The lead single “Little Too Late” kicks off the proceedings with a fun and funky punch of soulful rock and an anthemic quality to the lyrics that quickly made the song a fan favorite at live shows in the months prior to the album’s release. Also released in advance of the album, “Ravenous” marks a departure for the band as Nicki flirts with her dark side, urged on by haunting echoes of classic Fleetwood Mac. Tim and Nicki’s great love of country music and Americana storytelling takes center stage in the sparkling “Till I’m Blue”, an enchanting ode to lasting love, as well as in “Deep Water”, Nicki’s endearing telling of life lessons learned. Bluhm family friend Steve Poltz, best known for his collaborations with the singer Jewel, contributed the coaxing soul waltz “Check Your Head”.
There is an evergreen quality to the band’s music that resonates with music lovers across ages and time zones, fans who are touched by the band’s natural, bright-eyed charm and timeless expression of life and love. “We make music that generations of friends and families can share,” Nicki offers with a quiet confidence. “For me, there is a tenderness, a humanness. It’s about getting down to the basic level of bringing joy. We’re a fun, honest group of people who love traveling and seeing the country. I’m with my husband and my best friends, we’re so lucky to be doing this, and we’re so grateful for those coming out to visit with us.” Visit Nickibluhm.com
The high energy rock ‘n’ roll band West Water Outlaws from Boulder, Colorado was formed in early 2010 playing parties in the basement of singer Blake Rooker’s house. During the mass explosion of DJ software and macbook pros, not many parties in Boulder featured live rock bands. The rock parties were a hit and the band began playing in bars and local clubs for a small fee of beer and food. All four members have a strong foundation in blues/rock music which many listeners recognize as a classic sound but each and every one of those listeners can tell you something unique and innovative about The Outlaws. In the mind of the band, rock and roll is not a passed genre that they are attempting to revive, yet a continuous staple of music that challenges them to evolve their writing style and develop their own creativity. “We’re just four guys playing instruments in the way that makes sense to us- the fact that it comes out rock and roll is completely separate.” – Will Buck.
Since then, the Colorado favorite has sold out the Fox Theatre multiple times, headlined the Boulder Theater and shared the stage with national acts such as The Meter Men, Royal Southern Brotherhood, Jerry Joseph, Wild Feathers, Rival Sons, ALO, Assembly of Dust, The Stone Foxes, Rose Hill Drive, Dirty Sweet, and Dick Dale. The West Water Outlaws rocked over 150 shows nationally before the end of 2013 with their EP entitled Real Killer (2012) while simultaneously writing their first full length album. The band has always had a very open and diplomatic writing dynamic with each member as important and expressive as the other. There is no set formula to their writing process as Blake Rooker explains, “Some songs are brought to the table nearly completed, some spontaneously combust in a jam, some take months of scrutiny and some just come to us in the studio.”
February 4th, 2014 brings the release of their first full-length album. The 13-song album will feature all new material and showcase several different sides of the band, while giving you all of the reliable hard hitting rock that you’re hoping for. With artistic interludes and some unusual instrumentation peppered throughout the album, you will get an idea of the band’s quirky personality in an addition to their music. That is why the band has chosen a “self – titled” release as a way to introduce themselves to the world. Audiences and fans of Led Zeppelin, The Black Keys and Queens of the Stone Age will find the sound particularly captivating and refreshing. The West Water Outlaws look forward to touring nationally in support of the new album, bringing their new and distinct voice to the fans of a vintage rock ‘n’ roll sound. Visit Westwateroutlaws.com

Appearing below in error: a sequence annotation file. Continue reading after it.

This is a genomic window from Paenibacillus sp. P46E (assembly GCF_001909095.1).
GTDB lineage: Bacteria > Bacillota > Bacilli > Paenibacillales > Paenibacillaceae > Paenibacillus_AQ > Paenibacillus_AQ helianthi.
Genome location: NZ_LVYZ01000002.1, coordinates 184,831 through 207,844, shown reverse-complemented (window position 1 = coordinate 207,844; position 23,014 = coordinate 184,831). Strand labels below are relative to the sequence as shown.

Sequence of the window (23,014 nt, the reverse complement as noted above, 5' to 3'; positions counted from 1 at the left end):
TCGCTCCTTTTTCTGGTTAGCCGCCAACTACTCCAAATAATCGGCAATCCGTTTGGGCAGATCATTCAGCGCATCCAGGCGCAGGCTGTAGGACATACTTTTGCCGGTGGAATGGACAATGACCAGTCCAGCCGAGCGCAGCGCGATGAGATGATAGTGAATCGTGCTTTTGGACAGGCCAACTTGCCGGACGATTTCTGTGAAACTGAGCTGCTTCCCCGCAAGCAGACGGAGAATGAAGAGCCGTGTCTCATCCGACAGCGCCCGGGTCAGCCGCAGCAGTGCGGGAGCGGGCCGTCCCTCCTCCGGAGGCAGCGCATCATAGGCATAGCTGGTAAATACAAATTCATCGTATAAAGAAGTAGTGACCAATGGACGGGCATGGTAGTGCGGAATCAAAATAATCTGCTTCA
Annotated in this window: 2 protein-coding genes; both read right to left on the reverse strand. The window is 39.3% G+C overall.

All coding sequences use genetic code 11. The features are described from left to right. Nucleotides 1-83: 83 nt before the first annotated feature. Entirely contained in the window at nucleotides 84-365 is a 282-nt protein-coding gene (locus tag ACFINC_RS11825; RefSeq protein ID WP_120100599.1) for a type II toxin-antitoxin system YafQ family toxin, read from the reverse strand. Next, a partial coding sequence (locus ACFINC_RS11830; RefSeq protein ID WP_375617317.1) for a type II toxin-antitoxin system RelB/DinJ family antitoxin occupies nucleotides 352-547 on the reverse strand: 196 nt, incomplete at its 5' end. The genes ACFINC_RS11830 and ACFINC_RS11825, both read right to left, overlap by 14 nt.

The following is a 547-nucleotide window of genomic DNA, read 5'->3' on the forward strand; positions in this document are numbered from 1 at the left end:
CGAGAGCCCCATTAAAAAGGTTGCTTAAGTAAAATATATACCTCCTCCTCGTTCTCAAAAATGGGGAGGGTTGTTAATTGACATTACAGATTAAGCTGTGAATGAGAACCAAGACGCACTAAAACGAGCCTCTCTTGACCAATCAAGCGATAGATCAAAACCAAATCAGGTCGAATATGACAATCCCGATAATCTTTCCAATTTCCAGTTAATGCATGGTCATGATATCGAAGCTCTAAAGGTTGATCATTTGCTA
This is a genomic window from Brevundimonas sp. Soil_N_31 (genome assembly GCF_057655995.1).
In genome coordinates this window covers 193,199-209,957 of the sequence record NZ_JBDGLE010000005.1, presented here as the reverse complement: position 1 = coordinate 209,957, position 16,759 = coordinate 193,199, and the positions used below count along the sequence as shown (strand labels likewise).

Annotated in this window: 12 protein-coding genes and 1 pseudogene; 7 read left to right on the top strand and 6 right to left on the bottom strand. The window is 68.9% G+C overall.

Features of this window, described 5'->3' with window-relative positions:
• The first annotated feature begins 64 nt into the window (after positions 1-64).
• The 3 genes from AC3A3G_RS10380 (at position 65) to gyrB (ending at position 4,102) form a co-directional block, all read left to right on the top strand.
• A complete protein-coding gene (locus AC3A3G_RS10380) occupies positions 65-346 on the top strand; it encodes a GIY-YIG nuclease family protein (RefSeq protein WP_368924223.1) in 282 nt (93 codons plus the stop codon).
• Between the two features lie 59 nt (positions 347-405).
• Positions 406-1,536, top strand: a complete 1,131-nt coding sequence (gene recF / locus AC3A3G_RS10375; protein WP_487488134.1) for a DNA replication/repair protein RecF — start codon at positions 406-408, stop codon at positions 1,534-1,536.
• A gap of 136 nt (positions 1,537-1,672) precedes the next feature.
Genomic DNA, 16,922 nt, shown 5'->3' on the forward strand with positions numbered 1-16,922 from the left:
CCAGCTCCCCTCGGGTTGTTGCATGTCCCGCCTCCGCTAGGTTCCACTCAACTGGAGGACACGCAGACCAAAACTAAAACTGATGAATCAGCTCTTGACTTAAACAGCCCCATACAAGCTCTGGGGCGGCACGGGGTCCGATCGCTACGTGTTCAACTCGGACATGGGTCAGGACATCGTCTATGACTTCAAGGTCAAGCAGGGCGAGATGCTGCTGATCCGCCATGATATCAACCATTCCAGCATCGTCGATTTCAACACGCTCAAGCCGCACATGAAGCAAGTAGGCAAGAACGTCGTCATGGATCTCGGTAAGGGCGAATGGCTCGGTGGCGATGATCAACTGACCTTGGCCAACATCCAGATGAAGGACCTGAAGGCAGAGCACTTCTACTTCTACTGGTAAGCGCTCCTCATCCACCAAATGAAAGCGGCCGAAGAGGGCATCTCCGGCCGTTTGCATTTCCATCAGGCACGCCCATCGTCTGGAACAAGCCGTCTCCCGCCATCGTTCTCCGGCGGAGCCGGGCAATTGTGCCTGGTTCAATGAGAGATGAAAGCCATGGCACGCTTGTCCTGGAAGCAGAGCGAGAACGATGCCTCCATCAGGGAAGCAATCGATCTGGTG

Just outside the jazz mecca of Kansas City springs liberal oasis Lawrence, Kansas separated only by the waves of wheat from the epicenter of the electronic music revolution in Colorado. From Lawrence, it would logically follow that an act could rise to prominence fueled by the swing of Basie, the birth of Charlie Parker’s bebop, and the wild frontier of electronica. Born in funk and bred in the digital age, live electronic duo The Floozies have burst onto the scene at a time when the industry needed them the most. Brothers Matt and Mark Hill share the stage just as easily as they share a musical brain. Without a setlist, and without a word between them, Matt’s guitar is in lockstep with the thud of Mark’s kick. Endless looping and production builds the raw scenery upon which palm muted chugs, searing solos, and wobbling bass paint their dazzling array of colors. Well versed in everything from Chris Cornell to Kavinsky, the sonic vision shared by the brothers eschews contemporary electronic influences in favor of broader, deeper tastes including Zapp & Roger, Lettuce, and Amon Tobin. That wide-angle view of a century of popular music allows the Hills to remix Toto and The Dead—in the music you can hear reverence for the giants of the past, all the while producing wildly futuristic tunes for the masses to dig now.
When the pendulum swung as far as it could away from live instrumentation to laptops, The Floozies rose up to the challenge, swinging as hard as they could in the other direction with neck-snapping, knee-breaking funk so dirty that the gatekeepers stood up, wiped themselves off, and took notice. A bold live show full of sonic exploration and unbreakably deep pocket grooves has landed the brothers on stage with luminaries of the jam world Umphrey’s McGee as readily as electronic elites GRiZ and Big Gigantic. A nationwide tour with Archnemesis and Wick-it The Instigator cemented the duo’s ascent while major festival appearances at Wakarusa, Summer Camp, Kanrocksas, and Sonic Bloom dot the horizon.
The Floozies are bringing the funk back, and they’re right on time.